From the Visitors’ Locker Room
Coach David Shaw had a simple explanation for Stanford’s 45-16 loss to Oregon Saturday night. “We played one of the best teams in the nation tonight,” Coach Shaw admitted. “We had to play a near perfect second half and we didn’t do that. Over the past few years, we’ve been evenly matched, but this game they were the better team. There aren’t a lot of weaknesses on this team: offense, defense or special teams.”
Going into the game, Stanford had not allowed an opponent to score 30 points in its last 31 games, and had held opponents to less than 400 yards of total offense for 16 straight games, both streaks being the longest and stingiest in the nation. The Ducks decimated both streaks, scoring 45 points on 525 yards of total offense. Stanford’s starting defensive tackle, David Parry, despite being listed as questionable for this game, played, but when asked about the impact that Parry’s health might have had on the outcome, Coach Shaw dismissed it as a factor. “We looked at him in pregame warmup and he felt great. He wasn’t limited at all. We kept rotating him, so didn’t get too many snaps. We kept checking with him and he felt great for the entire game.”
Shaw did point out that turnovers and failures to end drives with touchdowns were a factor. “The turnovers hurt you against a team like this,” Shaw lamented. “They go down and score and put it almost out of reach … You can’t just come up with a lot of field goals against this team. You have to score touchdowns. If you get field goals and they get touchdowns, it becomes just a simple game. It’s just a game of math.” He added, “Coach [Scott] Frost did a phenomenal job in play calling. We slowed them down in the middle of the game, but when we slowed them down we didn’t score touchdowns.”
Shaw had high praise for Marcus Mariota, saying, “I told him after the game he’s just phenomenal. You put pressure on him, he doesn’t feel it. He escapes the pocket, throws the ball down the field. We just couldn’t contain him.” Asked about Mariota’s worthiness for the Heisman, Shaw said, “If I had a vote … absolutely. I thought he was the best player in the nation the last two years. If you watch him play, there’s nothing that he can’t do.”
Stanford linebacker A.J. Tarpley echoed Shaw’s praise. “He’s an elite player. He’s one of the best players in the nation. We knew that coming in. We had our hands on him multiple times. We just couldn’t bring him down. We missed way too many tackles.”
And Shaw is obviously not looking forward to two or three more years of Royce Freeman, either. “Because he’s so big and so physical you saw him run through tackles,” Shaw said. “We’re a good tackling team and he made us earn every tackle. We’re not used to seeing tackles broken on us. The sad part for us is that he’s only a freshman.”
Shaw also spoke highly of Oregon’s defense. When asked how they compared to what he’d seen of them on tape, he said, “As advertised. They’re long, and as I said to our media during the course of the week, you hand the ball off and it looks like there’s going to be a hole and they close it up. They get off blocks, they’re quick inside. Not just big and physical. They’re quick inside. They slant and they pinch. They make it tough on you.”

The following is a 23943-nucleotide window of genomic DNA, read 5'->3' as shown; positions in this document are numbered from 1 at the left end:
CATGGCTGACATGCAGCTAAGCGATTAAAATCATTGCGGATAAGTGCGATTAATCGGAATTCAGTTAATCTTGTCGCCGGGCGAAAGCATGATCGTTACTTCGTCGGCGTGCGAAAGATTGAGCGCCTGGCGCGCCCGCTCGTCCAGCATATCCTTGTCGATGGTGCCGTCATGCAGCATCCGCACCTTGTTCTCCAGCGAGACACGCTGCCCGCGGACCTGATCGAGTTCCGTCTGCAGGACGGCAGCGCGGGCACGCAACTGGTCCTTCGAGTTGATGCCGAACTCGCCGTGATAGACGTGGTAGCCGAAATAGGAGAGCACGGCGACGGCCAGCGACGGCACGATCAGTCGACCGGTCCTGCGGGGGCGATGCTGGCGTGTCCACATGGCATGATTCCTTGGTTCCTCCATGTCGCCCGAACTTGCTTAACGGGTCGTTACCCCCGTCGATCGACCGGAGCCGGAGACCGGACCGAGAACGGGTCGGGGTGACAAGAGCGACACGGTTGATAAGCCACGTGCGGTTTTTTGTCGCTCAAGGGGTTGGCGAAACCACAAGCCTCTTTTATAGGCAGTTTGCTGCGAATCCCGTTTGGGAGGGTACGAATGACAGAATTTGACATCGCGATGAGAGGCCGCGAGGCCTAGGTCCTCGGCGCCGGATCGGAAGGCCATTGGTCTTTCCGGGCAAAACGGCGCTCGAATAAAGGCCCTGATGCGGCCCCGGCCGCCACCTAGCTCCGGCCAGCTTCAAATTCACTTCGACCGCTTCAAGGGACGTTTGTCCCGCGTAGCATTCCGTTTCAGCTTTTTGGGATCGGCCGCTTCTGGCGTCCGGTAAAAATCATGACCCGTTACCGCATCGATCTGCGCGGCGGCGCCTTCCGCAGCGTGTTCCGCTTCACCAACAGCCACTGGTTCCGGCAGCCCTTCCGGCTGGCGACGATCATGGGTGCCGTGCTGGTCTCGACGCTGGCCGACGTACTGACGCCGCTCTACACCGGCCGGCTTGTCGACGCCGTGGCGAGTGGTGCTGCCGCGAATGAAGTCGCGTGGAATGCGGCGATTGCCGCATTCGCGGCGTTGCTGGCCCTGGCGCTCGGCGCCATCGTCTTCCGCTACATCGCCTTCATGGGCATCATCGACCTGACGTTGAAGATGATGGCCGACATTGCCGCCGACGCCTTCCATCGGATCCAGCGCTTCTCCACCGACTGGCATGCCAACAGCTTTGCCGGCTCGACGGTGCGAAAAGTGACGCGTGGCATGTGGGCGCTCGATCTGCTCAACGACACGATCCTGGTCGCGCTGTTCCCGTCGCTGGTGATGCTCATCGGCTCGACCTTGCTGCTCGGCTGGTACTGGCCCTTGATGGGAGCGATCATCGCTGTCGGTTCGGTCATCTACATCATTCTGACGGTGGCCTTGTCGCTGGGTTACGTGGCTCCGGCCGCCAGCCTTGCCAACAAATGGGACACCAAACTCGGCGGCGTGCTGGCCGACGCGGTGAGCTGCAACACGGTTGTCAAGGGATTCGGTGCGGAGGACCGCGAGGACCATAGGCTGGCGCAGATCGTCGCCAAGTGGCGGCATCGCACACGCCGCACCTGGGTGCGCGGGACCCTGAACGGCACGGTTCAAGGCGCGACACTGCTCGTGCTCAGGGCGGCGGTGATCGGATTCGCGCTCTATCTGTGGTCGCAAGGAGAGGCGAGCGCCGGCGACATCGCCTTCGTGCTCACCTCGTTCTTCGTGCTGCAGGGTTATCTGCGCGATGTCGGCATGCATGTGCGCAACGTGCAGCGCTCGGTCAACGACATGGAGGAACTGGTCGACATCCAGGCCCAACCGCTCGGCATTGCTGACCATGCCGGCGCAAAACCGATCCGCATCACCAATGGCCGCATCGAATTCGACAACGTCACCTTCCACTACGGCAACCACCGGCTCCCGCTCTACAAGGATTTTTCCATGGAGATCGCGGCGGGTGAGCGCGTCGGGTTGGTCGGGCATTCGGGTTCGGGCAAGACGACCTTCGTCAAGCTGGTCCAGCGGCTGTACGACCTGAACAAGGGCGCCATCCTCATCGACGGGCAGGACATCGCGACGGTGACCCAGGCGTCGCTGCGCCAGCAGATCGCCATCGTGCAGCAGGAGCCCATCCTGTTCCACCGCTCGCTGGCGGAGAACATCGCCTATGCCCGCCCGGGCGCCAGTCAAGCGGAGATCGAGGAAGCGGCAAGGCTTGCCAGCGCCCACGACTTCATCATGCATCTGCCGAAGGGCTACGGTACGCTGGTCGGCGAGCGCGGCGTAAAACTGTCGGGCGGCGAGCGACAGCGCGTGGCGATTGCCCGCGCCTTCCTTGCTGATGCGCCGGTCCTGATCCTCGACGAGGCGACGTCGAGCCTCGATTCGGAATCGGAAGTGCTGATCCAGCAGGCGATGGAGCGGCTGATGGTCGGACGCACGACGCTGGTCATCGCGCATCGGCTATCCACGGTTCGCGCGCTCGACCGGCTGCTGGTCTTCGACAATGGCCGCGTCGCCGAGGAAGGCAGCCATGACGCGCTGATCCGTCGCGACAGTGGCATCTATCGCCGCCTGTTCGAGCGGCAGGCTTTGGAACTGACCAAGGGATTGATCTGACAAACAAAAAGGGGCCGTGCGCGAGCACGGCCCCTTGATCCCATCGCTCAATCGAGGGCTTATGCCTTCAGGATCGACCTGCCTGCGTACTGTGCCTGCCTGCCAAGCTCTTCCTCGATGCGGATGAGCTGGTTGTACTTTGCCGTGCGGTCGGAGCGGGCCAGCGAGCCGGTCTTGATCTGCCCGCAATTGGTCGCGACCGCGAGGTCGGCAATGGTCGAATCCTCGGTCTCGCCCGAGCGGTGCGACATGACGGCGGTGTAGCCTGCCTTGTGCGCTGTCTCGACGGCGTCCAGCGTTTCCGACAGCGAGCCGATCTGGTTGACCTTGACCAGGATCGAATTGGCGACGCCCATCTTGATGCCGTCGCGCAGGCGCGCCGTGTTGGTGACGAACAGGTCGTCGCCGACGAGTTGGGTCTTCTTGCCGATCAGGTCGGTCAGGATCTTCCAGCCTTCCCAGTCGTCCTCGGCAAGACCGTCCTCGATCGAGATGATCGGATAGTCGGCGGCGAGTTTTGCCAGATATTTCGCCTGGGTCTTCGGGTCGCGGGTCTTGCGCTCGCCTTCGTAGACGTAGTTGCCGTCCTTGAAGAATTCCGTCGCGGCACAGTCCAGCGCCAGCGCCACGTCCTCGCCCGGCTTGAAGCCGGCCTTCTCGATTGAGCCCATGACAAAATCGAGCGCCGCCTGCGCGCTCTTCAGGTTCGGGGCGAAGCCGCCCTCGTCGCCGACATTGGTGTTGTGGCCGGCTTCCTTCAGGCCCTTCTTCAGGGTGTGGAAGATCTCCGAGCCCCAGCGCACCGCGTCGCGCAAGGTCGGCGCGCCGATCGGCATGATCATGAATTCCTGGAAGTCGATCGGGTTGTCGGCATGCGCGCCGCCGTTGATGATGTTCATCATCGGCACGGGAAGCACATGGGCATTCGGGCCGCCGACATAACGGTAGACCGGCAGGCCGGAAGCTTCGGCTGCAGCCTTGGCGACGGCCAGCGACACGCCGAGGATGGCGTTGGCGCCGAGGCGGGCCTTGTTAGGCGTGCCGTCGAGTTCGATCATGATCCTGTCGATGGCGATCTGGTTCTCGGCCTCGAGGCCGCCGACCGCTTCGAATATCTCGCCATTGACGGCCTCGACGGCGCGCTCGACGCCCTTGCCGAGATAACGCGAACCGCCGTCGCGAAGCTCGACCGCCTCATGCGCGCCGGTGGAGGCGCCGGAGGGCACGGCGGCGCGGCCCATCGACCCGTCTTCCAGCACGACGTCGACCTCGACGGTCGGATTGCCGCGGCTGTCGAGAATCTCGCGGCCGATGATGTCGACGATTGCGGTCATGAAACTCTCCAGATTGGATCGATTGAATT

Indeed, one of the keys to the game was that Stanford consistently moved the ball well down to about Oregon’s 30 yard line, only to see drive after drive stall out. Wide receiver Devon Cajuste, who caught five passes for 116 yards, couldn’t explain the fizzles. “I don’t know. It might have been just mistakes on our part. We have to learn to execute, not just the first half of each drive.” Certainly, though, a major factor was that Oregon effectively shut down Stanford’s running game, which has caused the Ducks so much grief over the past two years. Stanford finished with only 132 yards rushing on 39 attempts, for an average of only 3.4 yards per carry.
Faced with a disappointing season, Shaw remains upbeat. “Our locker room is the same place it’s been,” he said. “We have great human beings in there.” He did admit that the team’s bye next weekend was coming at a good time. “We need the bye. As beat up as we are physically right now we need this bye. We need our guys back fresh ready for a late season push. We’ve played a lot of football. We’ve played extremely hard. We’ve played a lot of physical football.”
He continued, “Our goal is to finish well and see where that puts us. We dug ourselves in a hole early in the season, but lately we’ve been playing better. We feel really good about where we are defensively. We gotta try and win out and see where that puts us.
“Against a lesser team our execution might have been good enough to keep us in the game. Against Oregon we needed to play a perfect game and we didn’t do that.”
Are the Ducks worthy of a final four spot? Shaw concluded, “I haven’t seen everybody but they’re really, really good.”
Top Photo by Kevin Cline
Mike (Editor-in-Chief) is a 1970 graduate of the University of Oregon where he attended the Honors College and received all-conference honors as a swimmer. After college, Mike ran for the Oregon Track Club and narrowly missed qualifying for the US Olympic Trials in the marathon. He continues his involvement in sports with near-daily swimming or running workouts, occasional masters swim competition (where he has received two Top-10 World rankings), providing volunteer coaching to local triathletes and helping out with FishDuck.com.
Mike lives on 28 acres in the forest near Sandpoint, Idaho, where he has served as a certified public accountant for most of his working career. His current night job is writing novels about Abby Westminster, the only known illegitimate daughter of Britain’s finest secret agent who has to bring down arch-villains plotting dastardly deeds. And, yes, Abby is also a DUCK!
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